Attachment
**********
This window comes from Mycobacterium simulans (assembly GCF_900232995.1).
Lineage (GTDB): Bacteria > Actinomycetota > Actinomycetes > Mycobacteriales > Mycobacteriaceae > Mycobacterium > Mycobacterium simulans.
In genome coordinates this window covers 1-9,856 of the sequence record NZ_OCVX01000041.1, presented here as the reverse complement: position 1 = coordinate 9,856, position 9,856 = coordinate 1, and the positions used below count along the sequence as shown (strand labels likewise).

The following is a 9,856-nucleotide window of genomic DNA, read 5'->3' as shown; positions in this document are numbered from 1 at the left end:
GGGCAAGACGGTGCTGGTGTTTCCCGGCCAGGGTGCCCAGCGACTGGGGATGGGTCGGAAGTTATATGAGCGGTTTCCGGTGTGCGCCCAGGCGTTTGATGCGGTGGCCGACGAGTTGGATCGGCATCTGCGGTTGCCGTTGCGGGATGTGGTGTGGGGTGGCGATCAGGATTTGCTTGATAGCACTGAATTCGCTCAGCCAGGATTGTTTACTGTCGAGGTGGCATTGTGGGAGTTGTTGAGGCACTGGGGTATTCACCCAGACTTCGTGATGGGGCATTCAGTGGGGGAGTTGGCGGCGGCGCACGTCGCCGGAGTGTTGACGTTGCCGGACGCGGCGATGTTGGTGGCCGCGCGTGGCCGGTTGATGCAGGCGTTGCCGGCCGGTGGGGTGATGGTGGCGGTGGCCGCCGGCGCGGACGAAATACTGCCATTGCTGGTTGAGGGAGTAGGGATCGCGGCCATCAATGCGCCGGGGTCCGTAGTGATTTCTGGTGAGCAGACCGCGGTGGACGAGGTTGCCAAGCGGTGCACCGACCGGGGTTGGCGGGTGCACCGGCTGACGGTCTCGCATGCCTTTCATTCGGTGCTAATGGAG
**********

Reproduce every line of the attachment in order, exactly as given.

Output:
This window comes from Mycobacterium simulans (assembly GCF_900232995.1).
Lineage (GTDB): Bacteria > Actinomycetota > Actinomycetes > Mycobacteriales > Mycobacteriaceae > Mycobacterium > Mycobacterium simulans.
In genome coordinates this window covers 1-9,856 of the sequence record NZ_OCVX01000041.1, presented here as the reverse complement: position 1 = coordinate 9,856, position 9,856 = coordinate 1, and the positions used below count along the sequence as shown (strand labels likewise).

The following is a 9,856-nucleotide window of genomic DNA, read 5'->3' as shown; positions in this document are numbered from 1 at the left end:
GGGCAAGACGGTGCTGGTGTTTCCCGGCCAGGGTGCCCAGCGACTGGGGATGGGTCGGAAGTTATATGAGCGGTTTCCGGTGTGCGCCCAGGCGTTTGATGCGGTGGCCGACGAGTTGGATCGGCATCTGCGGTTGCCGTTGCGGGATGTGGTGTGGGGTGGCGATCAGGATTTGCTTGATAGCACTGAATTCGCTCAGCCAGGATTGTTTACTGTCGAGGTGGCATTGTGGGAGTTGTTGAGGCACTGGGGTATTCACCCAGACTTCGTGATGGGGCATTCAGTGGGGGAGTTGGCGGCGGCGCACGTCGCCGGAGTGTTGACGTTGCCGGACGCGGCGATGTTGGTGGCCGCGCGTGGCCGGTTGATGCAGGCGTTGCCGGCCGGTGGGGTGATGGTGGCGGTGGCCGCCGGCGCGGACGAAATACTGCCATTGCTGGTTGAGGGAGTAGGGATCGCGGCCATCAATGCGCCGGGGTCCGTAGTGATTTCTGGTGAGCAGACCGCGGTGGACGAGGTTGCCAAGCGGTGCACCGACCGGGGTTGGCGGGTGCACCGGCTGACGGTCTCGCATGCCTTTCATTCGGTGCTAATGGAG